Winter is the season that challenges drivers the most. Snow, sleet and ice make dangerous commutes that will test the traction on tires. So it makes sense to switch to winter tires when the temperature drops and the chance for accumulation rises.
When the mercury drops, the rubber used on tires hardens, becoming less able to offer traction to grip the road. Winter tires are designed to remain flexible and offer deeper tread depths to reduce snow and slush buildup.
We suggest the drivers could install winter tires for 4 wheels, because using snow tires only on the front means your back tires won’t have as much grip, causing your car to fishtail or spin out when cornering or braking. Likewise, installing winter tires only on the rear means the wheels that do the steering won’t grip as well as those that provide the power to your car. The result is a loss of steering control and overall handling that could lead to a collision. The safest option is to always install four winter tires.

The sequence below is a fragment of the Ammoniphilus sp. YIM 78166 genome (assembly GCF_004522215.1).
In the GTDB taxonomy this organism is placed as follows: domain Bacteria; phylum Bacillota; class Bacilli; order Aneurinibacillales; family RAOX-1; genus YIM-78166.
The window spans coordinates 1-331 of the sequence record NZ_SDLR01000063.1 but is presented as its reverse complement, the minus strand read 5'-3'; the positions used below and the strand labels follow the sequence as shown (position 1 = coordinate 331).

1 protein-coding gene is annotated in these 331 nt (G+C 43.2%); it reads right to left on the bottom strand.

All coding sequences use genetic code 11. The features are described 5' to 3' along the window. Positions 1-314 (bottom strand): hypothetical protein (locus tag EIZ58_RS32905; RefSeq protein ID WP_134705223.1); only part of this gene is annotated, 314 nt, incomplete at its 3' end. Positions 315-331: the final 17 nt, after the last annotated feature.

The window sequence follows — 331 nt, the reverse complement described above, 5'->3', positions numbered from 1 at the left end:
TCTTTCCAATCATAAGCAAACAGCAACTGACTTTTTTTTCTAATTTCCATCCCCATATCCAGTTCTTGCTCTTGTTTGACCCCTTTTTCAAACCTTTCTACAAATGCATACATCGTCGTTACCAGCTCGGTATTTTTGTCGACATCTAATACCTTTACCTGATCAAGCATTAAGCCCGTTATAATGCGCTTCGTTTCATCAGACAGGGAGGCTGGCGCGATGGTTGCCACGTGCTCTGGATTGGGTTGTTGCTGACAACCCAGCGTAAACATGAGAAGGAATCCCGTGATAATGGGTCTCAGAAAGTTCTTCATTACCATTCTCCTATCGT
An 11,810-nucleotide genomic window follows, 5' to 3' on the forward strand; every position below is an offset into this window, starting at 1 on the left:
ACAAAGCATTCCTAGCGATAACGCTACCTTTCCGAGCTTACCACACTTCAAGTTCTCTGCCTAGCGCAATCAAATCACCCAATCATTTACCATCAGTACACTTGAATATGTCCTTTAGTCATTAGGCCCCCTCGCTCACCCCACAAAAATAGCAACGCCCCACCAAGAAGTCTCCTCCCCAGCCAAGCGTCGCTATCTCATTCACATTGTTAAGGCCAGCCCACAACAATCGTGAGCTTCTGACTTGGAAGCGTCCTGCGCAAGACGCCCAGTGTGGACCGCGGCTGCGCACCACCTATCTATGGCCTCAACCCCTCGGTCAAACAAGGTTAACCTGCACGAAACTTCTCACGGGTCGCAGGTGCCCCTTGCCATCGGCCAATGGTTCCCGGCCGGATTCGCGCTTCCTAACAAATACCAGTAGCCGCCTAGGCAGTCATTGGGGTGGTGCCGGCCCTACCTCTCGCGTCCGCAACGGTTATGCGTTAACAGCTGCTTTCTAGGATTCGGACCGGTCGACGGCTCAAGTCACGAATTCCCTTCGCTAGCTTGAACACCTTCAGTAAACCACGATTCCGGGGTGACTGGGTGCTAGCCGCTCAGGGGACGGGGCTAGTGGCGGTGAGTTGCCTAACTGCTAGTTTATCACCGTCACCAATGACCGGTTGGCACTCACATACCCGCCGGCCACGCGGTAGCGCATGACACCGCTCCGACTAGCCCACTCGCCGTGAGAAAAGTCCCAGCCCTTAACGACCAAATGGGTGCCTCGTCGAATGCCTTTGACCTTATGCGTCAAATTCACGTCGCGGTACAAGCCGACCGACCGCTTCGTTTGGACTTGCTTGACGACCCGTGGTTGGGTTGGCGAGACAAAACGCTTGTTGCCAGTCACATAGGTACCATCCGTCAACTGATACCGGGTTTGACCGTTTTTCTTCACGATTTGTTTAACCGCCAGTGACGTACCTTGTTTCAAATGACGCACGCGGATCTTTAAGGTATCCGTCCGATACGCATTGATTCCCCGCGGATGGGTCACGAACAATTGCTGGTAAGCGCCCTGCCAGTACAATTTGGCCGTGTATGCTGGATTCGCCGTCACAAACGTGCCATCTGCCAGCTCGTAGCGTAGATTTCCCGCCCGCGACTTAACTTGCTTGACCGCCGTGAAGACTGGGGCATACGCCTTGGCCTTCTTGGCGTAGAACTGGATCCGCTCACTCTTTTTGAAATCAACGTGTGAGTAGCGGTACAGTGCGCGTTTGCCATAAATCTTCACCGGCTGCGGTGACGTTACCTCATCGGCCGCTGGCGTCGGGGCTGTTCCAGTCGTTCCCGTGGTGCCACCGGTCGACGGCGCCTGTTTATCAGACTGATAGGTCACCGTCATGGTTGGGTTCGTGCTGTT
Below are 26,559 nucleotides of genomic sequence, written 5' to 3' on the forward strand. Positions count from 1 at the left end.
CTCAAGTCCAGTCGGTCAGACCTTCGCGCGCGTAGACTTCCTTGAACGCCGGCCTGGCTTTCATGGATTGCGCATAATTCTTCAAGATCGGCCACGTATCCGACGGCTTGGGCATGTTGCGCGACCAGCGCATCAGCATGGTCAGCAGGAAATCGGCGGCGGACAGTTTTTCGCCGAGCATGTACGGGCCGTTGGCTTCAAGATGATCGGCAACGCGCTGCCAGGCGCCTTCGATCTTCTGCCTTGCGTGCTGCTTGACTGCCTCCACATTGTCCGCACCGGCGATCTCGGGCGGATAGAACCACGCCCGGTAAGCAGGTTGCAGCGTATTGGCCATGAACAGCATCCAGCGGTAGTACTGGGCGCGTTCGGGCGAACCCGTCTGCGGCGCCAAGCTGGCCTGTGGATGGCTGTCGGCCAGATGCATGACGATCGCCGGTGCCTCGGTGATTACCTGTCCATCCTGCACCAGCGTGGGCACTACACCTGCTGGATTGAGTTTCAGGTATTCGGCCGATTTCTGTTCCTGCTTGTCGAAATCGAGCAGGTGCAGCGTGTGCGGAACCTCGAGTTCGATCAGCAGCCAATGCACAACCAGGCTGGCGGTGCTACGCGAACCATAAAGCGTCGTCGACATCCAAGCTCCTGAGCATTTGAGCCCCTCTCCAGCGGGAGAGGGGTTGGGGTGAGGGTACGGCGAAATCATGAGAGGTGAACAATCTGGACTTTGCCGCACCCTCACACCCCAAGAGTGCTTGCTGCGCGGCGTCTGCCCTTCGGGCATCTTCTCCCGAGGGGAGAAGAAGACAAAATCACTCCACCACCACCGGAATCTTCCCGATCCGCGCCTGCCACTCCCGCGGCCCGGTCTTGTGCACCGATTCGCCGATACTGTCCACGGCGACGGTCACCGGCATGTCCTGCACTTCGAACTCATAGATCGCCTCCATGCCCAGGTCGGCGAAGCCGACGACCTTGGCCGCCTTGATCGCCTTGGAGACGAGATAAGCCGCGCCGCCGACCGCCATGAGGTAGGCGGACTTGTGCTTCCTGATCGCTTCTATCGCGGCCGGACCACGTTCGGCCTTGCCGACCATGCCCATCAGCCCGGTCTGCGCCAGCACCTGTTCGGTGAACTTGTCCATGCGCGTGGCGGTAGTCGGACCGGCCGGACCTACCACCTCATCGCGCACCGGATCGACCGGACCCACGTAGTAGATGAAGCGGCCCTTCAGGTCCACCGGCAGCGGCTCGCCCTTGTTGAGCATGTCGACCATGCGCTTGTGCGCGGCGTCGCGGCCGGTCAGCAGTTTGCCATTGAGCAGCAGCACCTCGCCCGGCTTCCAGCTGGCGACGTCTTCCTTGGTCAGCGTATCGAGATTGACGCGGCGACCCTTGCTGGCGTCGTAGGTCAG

Also do not use your winter tires year-round, because it’s not what they were designed for. The pliable rubber that increases traction in cold weather is too soft to offer crisp driving performance and response when the temperature rises. The softer tread will also wear down faster in warmer weather, which means you’ll have to replace your tires more often – and that means you’re costing yourself more money in the long run.